Interestingly enough, my perception of student council has changed quite a lot over the years. I avoided it in 5th and 6th grade (because you miss recess for meeting, and, I mean, that’s like the end of the world), loved it in 7th grade (because I was too young to take on much responsibility but felt as if I was incredibly important), and by 9th grade, it was the most challenging thing in school.

Continue reading “Student Council: Opening a School Café”

Kidsread

With all the talk on books and reading in my previous posts, I’d just like to share an experience I had in middle school. Kidsread is a competition hosted by ACAMIS for international students from grades 5-8 living in China. Students form groups of 3-5 and answer questions about the plot and context of novels. International schools from all over China would come and compete. As a bookworm, this was my dream come true. Continue reading “Kidsread”

TOEFL

Before I took the test (yes, test, I know, I’ve always categorized it as “exam” before as well), I received a lot of contrasting tips and opinions on the TOEFL iBT test. This ranged from:

(Wide eyes, scarily focused expression) “TOEFL is the scariest thing you will ever experience. I mean, the listening. You listen to a short story and you note down the important plot points, and they end up asking you what color a secondary character’s eyes are!”

to:

(Snorts) “Pssssh, you’re gonna be fine. TOEFL is the easies thing ever. Don’t even study for it!”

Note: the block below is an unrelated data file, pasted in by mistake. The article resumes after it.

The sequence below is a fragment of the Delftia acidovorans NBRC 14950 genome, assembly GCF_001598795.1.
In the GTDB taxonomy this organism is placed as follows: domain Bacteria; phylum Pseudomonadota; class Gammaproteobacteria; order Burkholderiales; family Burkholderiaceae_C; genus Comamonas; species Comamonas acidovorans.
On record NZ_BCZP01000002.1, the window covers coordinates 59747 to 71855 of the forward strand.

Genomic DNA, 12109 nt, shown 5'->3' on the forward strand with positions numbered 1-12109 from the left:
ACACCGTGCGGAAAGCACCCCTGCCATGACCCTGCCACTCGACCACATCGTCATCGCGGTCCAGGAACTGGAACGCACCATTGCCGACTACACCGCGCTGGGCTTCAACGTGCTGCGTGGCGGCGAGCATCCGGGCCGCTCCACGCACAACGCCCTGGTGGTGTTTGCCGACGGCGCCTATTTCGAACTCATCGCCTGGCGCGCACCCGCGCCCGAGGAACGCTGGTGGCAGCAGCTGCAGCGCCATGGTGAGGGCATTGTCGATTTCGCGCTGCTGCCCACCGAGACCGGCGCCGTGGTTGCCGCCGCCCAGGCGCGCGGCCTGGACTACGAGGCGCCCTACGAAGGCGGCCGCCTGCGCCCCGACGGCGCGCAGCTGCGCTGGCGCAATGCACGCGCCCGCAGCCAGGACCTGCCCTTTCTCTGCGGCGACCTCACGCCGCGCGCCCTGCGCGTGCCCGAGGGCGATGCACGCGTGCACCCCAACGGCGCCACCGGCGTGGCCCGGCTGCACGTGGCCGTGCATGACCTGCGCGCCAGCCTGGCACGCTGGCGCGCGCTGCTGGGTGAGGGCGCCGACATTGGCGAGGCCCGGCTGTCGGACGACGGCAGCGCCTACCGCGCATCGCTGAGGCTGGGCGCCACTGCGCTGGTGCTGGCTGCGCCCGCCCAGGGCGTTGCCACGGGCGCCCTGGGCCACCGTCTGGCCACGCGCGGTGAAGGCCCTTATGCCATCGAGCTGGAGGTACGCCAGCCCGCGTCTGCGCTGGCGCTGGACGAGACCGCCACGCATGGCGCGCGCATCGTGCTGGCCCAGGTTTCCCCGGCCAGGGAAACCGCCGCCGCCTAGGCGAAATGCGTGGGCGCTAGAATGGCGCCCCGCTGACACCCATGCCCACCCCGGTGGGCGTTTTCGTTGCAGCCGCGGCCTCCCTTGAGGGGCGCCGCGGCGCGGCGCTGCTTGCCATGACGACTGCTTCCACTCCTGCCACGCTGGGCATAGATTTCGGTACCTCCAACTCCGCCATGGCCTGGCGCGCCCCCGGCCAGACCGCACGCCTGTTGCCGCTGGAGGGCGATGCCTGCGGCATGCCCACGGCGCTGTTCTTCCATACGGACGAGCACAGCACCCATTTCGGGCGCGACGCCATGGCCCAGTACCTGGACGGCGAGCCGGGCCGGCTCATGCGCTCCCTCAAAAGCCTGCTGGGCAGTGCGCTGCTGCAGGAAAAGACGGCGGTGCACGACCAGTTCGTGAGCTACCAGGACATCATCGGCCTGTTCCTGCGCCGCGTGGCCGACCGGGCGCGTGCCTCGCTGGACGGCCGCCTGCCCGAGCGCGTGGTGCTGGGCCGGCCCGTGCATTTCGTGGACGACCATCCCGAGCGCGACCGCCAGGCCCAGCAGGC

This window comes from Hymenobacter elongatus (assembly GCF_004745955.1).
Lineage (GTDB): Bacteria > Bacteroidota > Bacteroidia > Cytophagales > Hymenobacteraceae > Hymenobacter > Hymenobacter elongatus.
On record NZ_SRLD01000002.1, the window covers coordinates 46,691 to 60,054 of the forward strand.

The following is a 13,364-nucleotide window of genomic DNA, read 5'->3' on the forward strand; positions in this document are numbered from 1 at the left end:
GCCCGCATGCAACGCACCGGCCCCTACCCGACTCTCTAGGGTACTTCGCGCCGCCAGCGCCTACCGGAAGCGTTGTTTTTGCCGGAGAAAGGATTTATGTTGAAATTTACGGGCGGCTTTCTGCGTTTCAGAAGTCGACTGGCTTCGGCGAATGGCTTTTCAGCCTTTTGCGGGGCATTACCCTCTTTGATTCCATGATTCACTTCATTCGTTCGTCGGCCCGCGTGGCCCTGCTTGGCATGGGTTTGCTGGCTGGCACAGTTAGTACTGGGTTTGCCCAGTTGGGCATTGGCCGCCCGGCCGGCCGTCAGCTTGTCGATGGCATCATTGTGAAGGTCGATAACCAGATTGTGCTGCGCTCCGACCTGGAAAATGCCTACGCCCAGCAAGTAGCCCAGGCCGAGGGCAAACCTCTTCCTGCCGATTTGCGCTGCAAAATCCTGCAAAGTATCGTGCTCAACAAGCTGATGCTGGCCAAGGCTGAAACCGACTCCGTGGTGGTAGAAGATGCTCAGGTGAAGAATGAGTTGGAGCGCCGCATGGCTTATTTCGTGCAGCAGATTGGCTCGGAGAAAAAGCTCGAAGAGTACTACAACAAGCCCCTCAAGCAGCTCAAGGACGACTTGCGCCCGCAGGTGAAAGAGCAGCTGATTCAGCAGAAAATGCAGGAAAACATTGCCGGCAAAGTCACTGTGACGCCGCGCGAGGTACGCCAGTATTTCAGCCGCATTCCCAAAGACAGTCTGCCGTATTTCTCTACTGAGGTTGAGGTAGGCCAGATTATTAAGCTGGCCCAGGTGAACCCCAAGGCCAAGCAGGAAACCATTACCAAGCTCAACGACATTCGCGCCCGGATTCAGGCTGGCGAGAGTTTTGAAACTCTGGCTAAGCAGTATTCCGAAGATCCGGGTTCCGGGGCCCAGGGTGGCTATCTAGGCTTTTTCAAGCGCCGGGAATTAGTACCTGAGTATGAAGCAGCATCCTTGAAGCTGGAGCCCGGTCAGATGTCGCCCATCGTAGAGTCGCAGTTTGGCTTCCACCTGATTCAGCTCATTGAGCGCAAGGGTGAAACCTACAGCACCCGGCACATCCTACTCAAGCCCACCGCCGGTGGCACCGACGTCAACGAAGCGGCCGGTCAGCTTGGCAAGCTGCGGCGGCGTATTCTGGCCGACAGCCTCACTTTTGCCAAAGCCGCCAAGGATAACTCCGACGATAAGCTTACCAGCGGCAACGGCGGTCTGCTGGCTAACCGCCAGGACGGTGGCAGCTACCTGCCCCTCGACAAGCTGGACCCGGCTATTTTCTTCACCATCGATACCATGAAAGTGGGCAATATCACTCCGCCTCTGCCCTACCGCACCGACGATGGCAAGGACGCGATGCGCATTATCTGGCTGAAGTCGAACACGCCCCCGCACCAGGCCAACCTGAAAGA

Yes, I had a very concrete idea of what the test was like.

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Reading Non-fiction

What I’ve forgotten to mention in my last post is the fact that I still read a lot…but most of what I read nowadays is non-fiction. Or, in other words, textbooks.

Reading non-fiction is tremendously different from reading fiction. In it, you’re not immersed in a story, you’re not relating to the characters, you’re not being transported away in another world. In other words, it doesn’t provide the emotional roller coaster that fiction does, and hence, not the pleasure either.

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On Reading

Books are a gateway to another, miraculous world. What other device can transport you across the universe to another galaxy in a matter of seconds? What other can shape-shift you into an animal, a king, a heroine, or whatever you aspire to be? When reading, I am swept away by the pages of the book, carries by the currents of the story, drowning happily in words. I am always captivated by the power of books, often reading for hours on end, curled up in my blanket on my bed, deep in the drama of a story.

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Yearbook

With the end of the school year approaching, discussions about the yearbook is on everyone’s lips. After all, one of the best traditions of the end of school (aside from, you know, ending school) is signing yearbooks. Every year, I would dedicate a good day or two to circulating my yearbook around the hands of all my friends, classmates, and teachers. Getting back a yearbook filled with signatures and personalized notes just makes me feel exhilarated, as if people actually cared about me throughout this whole year! All right, maybe not to that extreme, but it’s always nice to preserve memories of your classmates and teachers of this year.

Continue reading “Yearbook”